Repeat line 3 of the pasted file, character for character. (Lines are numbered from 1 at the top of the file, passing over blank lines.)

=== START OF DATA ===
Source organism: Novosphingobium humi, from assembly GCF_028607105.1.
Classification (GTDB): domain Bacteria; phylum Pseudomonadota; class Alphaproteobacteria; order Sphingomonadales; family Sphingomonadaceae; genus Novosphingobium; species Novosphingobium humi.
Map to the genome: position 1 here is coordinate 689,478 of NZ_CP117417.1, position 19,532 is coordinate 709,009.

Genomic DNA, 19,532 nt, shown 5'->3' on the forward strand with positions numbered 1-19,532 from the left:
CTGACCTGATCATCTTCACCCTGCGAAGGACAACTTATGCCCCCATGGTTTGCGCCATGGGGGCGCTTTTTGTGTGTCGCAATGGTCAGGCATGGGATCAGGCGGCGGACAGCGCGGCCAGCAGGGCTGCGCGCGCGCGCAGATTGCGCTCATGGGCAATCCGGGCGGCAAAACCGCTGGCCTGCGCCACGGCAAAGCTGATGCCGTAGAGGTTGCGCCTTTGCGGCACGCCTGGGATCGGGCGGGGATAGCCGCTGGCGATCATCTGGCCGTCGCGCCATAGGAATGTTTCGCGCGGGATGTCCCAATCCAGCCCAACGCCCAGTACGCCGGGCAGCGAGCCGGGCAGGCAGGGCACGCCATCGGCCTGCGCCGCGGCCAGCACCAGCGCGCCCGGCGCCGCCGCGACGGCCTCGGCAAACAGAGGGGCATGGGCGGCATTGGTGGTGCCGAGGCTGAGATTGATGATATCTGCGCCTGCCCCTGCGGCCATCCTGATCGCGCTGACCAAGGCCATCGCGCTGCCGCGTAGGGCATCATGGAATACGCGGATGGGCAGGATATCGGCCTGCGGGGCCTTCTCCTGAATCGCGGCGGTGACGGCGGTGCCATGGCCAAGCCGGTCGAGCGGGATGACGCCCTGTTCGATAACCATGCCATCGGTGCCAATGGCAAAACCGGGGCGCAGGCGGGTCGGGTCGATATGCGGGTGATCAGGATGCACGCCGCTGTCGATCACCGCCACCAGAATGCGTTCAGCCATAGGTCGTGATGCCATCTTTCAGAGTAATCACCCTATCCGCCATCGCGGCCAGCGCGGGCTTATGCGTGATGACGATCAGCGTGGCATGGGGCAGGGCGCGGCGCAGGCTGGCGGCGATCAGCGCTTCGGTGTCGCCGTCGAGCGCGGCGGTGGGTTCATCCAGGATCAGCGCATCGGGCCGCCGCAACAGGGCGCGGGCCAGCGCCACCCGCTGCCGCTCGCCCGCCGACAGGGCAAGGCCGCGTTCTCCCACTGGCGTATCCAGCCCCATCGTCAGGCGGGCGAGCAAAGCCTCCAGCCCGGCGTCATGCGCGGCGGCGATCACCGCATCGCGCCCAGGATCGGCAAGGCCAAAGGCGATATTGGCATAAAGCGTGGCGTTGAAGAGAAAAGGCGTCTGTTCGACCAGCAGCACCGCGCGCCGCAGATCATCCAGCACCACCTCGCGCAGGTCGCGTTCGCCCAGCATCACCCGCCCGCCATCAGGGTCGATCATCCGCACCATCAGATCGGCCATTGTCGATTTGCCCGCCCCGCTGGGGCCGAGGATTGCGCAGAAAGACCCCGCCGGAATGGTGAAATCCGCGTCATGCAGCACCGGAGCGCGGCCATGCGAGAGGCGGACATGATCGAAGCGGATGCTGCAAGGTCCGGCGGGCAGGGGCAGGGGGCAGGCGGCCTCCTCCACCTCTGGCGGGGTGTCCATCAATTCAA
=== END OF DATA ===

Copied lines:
Map to the genome: position 1 here is coordinate 689,478 of NZ_CP117417.1, position 19,532 is coordinate 709,009.